When I was still new with blogging, I remeber quite clearly this debate about bloggers getting into the “sponsored” type of blogging. Hence the likes of IZEA’s SponsoredPosts, ReviewMe, and there’s another site which I couldn’t recall anymore. Anyway, the point is, these kind of making money online received quite a number of flaks from those who advocate freedom of expression unbiased writing. Frankly, I didn’t know what happened the issue died a natural death, until now.
This time the “sponsored” type of model takes the form of today’s most popular online communication facility – Twitter and an attempt to push income-generating schema to it through in-tweet advertising. Guess what, one of the culprits of in-tweet advertising happens to be also one of the prime movers of sponsored posts – Izea with its . Another company followed suit with their own brand of in-tweet advertising program for Twitter users – Ad.ly.
These two advertising programs are getting the buzz lately either because of two reasons – those who are the early adopters are already earning too much from it and/or it is because these kinds of advertising model are annoying the wit of those Twitter users who are not into it.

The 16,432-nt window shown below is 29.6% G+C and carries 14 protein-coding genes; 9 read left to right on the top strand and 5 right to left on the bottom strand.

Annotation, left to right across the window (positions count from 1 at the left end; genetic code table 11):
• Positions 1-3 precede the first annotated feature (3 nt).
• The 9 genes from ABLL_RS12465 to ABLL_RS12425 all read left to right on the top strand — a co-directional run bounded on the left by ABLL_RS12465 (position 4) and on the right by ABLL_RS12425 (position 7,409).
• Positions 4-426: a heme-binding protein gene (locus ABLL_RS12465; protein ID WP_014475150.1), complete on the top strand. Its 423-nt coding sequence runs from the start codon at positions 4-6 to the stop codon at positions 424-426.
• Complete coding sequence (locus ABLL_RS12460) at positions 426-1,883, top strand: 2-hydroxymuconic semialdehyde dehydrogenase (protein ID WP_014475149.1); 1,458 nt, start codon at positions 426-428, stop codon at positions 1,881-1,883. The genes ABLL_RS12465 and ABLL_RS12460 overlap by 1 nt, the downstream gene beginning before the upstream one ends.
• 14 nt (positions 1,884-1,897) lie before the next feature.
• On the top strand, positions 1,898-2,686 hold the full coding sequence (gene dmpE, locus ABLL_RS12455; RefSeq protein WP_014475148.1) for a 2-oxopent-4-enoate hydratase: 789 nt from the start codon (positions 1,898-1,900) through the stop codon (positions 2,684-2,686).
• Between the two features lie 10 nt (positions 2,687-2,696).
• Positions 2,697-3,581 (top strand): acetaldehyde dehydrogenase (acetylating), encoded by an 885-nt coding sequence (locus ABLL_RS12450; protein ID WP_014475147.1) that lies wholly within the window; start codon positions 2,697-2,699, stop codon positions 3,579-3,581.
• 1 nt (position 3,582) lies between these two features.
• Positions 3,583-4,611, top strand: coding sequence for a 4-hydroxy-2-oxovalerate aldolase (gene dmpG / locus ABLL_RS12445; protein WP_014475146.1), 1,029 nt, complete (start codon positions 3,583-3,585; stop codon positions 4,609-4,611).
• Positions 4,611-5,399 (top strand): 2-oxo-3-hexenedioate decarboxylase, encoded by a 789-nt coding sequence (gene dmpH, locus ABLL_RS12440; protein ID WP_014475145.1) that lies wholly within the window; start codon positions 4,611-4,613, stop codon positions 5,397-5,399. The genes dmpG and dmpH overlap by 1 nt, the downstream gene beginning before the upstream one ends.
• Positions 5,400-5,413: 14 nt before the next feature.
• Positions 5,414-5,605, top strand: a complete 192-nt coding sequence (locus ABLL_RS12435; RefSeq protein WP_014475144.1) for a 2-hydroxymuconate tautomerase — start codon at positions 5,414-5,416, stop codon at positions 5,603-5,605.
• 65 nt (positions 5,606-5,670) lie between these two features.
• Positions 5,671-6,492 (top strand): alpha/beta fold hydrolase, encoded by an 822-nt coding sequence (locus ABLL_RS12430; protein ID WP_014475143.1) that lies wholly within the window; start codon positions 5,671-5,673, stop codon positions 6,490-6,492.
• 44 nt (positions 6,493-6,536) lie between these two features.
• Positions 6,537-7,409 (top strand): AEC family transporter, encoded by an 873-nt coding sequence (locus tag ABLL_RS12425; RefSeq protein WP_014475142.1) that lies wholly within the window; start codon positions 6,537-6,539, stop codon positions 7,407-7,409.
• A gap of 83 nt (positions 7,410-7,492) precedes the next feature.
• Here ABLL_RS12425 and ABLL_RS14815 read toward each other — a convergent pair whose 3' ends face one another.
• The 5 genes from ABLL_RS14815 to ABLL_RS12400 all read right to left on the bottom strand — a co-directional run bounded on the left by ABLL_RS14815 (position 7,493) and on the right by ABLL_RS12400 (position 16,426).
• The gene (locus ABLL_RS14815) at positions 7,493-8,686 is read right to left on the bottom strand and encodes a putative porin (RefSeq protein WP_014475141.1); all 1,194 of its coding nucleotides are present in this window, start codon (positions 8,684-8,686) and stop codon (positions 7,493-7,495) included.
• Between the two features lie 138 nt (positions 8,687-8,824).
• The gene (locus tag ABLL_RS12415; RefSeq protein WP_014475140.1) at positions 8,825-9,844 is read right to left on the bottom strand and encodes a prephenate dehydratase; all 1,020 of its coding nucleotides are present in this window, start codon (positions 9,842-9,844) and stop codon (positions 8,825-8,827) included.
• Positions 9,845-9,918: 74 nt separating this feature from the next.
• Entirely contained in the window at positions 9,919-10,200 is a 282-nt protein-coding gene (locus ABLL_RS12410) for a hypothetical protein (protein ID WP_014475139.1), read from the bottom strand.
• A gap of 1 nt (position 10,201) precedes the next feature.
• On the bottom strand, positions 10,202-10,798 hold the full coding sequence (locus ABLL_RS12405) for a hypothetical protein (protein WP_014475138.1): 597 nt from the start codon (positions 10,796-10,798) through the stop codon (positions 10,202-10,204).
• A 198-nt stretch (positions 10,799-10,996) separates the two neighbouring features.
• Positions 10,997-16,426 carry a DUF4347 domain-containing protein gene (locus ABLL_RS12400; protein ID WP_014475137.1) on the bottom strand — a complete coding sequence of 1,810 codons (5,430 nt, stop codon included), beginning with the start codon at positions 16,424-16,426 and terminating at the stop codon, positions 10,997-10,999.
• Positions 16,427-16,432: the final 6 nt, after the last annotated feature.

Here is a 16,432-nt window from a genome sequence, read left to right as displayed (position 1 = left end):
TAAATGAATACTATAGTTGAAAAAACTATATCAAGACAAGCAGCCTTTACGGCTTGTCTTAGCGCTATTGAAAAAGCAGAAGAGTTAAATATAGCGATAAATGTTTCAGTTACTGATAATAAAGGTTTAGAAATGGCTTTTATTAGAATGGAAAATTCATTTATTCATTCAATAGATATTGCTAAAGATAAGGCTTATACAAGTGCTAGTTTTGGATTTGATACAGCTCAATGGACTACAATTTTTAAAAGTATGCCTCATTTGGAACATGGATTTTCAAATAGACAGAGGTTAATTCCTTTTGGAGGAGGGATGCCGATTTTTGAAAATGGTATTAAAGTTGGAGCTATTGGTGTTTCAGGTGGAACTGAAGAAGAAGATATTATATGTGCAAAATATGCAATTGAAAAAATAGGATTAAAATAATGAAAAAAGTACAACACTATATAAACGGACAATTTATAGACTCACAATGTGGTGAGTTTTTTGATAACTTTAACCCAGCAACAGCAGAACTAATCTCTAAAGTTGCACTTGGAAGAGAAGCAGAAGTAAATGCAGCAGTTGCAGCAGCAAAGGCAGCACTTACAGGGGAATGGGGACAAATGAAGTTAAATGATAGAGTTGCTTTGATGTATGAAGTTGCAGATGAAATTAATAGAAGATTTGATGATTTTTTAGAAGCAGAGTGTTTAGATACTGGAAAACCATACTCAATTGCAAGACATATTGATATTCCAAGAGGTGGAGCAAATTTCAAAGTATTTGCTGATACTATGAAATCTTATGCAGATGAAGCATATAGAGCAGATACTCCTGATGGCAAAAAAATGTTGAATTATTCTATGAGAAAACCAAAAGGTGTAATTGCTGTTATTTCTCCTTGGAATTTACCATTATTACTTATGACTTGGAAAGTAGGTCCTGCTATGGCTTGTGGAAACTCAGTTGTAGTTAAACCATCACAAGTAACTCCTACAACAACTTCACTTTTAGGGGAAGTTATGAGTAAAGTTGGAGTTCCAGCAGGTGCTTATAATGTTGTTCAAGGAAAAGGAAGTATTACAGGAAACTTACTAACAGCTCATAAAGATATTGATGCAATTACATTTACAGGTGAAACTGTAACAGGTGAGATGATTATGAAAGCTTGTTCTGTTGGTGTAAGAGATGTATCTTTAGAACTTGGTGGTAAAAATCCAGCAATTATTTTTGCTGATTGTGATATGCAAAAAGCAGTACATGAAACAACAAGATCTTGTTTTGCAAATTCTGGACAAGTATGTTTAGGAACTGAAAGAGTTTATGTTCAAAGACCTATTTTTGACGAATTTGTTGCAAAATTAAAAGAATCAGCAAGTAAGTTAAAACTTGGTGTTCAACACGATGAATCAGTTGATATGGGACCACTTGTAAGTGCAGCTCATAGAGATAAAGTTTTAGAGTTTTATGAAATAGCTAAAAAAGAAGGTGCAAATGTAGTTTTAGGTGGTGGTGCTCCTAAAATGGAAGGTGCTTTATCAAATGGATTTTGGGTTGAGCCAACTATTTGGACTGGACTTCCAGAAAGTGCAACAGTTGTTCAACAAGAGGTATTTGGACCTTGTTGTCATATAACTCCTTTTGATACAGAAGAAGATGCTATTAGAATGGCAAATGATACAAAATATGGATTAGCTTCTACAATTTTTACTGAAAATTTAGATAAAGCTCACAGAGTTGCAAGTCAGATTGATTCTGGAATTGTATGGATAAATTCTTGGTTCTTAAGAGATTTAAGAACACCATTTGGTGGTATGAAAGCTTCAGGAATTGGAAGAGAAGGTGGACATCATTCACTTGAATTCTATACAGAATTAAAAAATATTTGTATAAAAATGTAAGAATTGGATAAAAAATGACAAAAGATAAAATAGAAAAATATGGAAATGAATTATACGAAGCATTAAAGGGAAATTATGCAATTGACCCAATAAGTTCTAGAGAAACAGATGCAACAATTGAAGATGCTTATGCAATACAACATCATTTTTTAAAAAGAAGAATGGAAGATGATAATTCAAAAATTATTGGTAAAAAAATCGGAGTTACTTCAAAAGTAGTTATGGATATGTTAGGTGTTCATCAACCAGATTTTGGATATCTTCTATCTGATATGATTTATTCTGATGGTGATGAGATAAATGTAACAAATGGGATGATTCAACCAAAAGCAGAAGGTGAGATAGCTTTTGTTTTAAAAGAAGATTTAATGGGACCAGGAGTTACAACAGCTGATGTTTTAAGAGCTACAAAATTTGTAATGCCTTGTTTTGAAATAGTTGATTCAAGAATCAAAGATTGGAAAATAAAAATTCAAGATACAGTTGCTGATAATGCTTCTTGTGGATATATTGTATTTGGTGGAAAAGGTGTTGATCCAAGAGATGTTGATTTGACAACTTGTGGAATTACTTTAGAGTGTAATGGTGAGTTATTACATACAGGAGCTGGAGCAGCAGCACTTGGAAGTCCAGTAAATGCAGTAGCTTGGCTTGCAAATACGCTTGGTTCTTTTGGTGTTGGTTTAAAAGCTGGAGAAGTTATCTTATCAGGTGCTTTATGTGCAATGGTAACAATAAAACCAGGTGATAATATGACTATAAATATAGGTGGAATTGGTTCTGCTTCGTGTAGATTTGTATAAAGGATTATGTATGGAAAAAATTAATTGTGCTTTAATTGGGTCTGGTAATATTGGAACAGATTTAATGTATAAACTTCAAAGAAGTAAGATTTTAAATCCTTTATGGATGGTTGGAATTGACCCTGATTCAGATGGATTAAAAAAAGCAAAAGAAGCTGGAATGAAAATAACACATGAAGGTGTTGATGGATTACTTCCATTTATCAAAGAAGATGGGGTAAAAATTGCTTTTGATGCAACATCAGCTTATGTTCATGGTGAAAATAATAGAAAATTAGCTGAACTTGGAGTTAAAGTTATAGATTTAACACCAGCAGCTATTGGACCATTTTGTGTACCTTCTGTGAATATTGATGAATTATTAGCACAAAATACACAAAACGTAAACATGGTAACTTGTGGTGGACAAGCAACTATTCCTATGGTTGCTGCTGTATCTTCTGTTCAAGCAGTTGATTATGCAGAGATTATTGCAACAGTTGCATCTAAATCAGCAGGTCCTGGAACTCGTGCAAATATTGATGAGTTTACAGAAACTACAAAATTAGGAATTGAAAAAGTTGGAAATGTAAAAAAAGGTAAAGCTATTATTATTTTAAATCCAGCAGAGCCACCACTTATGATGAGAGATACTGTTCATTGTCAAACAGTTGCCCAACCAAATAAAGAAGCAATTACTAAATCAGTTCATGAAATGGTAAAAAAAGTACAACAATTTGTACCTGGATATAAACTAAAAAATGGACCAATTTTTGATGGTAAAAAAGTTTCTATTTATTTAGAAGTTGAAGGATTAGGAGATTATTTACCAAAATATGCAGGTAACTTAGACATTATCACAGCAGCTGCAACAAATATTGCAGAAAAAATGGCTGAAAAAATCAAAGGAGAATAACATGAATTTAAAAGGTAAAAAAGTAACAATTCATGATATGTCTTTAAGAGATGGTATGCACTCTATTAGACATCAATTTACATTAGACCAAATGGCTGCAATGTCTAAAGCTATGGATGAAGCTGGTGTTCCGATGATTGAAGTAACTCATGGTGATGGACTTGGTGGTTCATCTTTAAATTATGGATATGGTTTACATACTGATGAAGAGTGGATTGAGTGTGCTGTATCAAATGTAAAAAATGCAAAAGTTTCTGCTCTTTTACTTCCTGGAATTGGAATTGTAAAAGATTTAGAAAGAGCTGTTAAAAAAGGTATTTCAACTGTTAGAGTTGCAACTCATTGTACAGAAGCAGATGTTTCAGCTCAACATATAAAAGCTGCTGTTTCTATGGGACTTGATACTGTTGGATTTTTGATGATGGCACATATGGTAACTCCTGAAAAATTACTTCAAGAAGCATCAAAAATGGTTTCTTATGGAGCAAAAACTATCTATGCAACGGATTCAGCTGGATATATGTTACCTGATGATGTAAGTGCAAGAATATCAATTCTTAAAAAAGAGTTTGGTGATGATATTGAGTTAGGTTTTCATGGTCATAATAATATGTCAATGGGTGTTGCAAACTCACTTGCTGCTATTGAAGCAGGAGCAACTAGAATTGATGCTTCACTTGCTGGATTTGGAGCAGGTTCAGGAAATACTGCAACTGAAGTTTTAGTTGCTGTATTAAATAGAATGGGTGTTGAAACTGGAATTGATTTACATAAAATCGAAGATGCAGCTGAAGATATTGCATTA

Last Sunday, the New York Times run a story about sponsored tweets/in-tweet advertising, citing the likes of John Chow who are already earning a lot from in-tweet advertising via Ad.ly. If I remember it correctly, John was also previously advocating about SponsoredTweets.
Is in-tweet advertising evil? Should you unfollow Twitter members who engage in such activities. Should these Twitter users put some kind of disclosure when they tweet sponsored ads?